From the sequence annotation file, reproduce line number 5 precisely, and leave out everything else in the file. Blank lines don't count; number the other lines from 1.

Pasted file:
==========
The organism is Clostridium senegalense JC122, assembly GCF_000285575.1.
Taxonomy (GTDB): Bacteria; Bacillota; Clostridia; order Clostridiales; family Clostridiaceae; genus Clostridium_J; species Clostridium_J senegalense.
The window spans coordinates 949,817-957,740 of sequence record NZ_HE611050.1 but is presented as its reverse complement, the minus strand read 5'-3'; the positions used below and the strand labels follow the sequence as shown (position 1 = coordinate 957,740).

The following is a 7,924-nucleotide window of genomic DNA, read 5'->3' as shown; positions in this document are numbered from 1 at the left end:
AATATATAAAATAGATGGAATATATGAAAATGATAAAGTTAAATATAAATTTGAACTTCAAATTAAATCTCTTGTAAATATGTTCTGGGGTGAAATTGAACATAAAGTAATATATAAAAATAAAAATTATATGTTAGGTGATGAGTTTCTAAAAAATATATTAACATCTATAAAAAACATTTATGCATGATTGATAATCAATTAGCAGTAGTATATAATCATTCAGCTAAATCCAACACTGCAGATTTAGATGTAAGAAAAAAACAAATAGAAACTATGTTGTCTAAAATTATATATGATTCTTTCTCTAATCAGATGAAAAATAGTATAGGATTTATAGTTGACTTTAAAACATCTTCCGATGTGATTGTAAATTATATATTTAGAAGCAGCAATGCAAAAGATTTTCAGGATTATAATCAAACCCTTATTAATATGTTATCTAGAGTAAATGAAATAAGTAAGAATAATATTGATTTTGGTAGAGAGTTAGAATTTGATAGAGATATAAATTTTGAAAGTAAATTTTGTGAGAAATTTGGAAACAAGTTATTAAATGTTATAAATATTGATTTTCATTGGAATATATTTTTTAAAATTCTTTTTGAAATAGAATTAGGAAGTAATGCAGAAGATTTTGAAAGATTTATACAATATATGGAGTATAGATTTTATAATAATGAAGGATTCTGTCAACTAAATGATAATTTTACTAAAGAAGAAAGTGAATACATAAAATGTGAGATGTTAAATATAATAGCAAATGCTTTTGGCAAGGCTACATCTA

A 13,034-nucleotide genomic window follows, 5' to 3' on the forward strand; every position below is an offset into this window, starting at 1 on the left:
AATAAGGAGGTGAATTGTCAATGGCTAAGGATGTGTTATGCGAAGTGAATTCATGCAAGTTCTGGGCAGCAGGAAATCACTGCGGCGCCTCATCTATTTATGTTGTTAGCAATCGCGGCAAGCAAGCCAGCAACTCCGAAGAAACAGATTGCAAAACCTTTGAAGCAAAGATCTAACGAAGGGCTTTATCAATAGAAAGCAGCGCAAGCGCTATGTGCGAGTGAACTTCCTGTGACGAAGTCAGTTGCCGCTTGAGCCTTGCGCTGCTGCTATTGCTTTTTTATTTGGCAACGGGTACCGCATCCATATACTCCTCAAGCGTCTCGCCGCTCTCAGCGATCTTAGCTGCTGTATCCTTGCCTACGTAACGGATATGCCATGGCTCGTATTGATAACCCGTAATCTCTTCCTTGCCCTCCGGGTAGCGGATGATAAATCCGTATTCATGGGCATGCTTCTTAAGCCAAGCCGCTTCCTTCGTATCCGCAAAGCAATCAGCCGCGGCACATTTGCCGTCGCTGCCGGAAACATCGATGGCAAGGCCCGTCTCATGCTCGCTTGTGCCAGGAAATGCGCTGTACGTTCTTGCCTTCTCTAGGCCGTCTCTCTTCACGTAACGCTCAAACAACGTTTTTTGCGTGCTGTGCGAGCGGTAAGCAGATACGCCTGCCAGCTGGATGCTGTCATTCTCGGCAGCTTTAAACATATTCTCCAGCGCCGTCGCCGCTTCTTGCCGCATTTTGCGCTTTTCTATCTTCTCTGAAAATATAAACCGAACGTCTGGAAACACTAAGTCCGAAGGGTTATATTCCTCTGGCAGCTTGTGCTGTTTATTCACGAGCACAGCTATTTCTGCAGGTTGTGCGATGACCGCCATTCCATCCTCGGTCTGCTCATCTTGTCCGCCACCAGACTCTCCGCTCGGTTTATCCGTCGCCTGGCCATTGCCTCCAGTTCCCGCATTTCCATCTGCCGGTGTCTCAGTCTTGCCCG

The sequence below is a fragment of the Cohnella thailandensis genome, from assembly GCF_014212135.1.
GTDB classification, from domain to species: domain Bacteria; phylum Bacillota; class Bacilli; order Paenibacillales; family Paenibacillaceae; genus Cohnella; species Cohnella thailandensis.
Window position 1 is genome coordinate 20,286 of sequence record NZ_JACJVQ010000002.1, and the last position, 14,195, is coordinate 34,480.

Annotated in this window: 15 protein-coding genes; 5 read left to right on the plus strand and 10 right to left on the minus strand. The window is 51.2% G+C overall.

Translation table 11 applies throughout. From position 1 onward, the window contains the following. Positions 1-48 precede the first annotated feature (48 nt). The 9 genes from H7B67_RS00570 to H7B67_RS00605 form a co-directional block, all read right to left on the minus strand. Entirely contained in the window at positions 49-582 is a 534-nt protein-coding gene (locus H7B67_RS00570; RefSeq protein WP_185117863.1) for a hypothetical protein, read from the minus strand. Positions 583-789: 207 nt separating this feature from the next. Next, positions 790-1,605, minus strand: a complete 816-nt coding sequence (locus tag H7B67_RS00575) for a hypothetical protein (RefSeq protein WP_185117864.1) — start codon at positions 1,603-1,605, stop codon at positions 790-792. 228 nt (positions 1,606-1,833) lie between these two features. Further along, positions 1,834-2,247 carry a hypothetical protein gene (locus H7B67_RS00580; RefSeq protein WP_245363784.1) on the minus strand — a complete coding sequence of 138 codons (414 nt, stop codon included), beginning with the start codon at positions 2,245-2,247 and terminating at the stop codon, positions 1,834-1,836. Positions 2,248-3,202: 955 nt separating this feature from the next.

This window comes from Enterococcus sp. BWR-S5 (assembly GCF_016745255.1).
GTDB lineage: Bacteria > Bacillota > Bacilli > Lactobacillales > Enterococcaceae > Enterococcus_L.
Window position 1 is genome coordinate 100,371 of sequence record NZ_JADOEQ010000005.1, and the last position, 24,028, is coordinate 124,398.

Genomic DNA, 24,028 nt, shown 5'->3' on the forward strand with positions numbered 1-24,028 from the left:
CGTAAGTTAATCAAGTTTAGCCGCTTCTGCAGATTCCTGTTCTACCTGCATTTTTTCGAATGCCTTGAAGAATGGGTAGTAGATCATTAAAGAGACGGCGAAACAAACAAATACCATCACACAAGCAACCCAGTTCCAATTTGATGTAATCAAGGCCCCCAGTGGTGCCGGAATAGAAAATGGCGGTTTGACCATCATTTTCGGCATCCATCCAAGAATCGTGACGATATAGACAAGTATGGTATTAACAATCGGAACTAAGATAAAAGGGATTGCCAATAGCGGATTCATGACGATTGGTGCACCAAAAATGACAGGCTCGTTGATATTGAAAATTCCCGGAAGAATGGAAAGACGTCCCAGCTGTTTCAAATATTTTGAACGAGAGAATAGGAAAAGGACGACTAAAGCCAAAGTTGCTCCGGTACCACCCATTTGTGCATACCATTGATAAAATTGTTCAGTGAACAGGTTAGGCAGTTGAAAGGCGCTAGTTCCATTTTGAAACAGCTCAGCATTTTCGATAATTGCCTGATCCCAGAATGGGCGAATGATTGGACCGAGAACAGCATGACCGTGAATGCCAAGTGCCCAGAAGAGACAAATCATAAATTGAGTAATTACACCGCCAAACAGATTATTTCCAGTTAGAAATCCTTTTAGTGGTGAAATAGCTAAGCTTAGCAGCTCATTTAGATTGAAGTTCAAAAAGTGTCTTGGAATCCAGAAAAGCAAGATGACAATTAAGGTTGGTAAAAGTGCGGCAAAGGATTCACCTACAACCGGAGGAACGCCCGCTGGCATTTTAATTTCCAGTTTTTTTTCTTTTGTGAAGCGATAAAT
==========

AATATATAAAATAGATGGAATATATGAAAATGATAAAGTTAAATATAAATTTGAACTTCAAATTAAATCTCTTGTAAATATGTTCTGGGGTGAAATTGAACATAAAGTAATATATAAAAATAAAAATTATATGTTAGGTGATGAGTTTCTAAAAAATATATTAACATCTATAAAAAACATTTATGCATGATTGATAATCAATTAGCAGTAGTATATAATCATTCAGCTAAATCCAACACTGCAGATTTAGATGTAAGAAAAAAACAAATAGAAACTATGTTGTCTAAAATTATATATGATTCTTTCTCTAATCAGATGAAAAATAGTATAGGATTTATAGTTGACTTTAAAACATCTTCCGATGTGATTGTAAATTATATATTTAGAAGCAGCAATGCAAAAGATTTTCAGGATTATAATCAAACCCTTATTAATATGTTATCTAGAGTAAATGAAATAAGTAAGAATAATATTGATTTTGGTAGAGAGTTAGAATTTGATAGAGATATAAATTTTGAAAGTAAATTTTGTGAGAAATTTGGAAACAAGTTATTAAATGTTATAAATATTGATTTTCATTGGAATATATTTTTTAAAATTCTTTTTGAAATAGAATTAGGAAGTAATGCAGAAGATTTTGAAAGATTTATACAATATATGGAGTATAGATTTTATAATAATGAAGGATTCTGTCAACTAAATGATAATTTTACTAAAGAAGAAAGTGAATACATAAAATGTGAGATGTTAAATATAATAGCAAATGCTTTTGGCAAGGCTACATCTA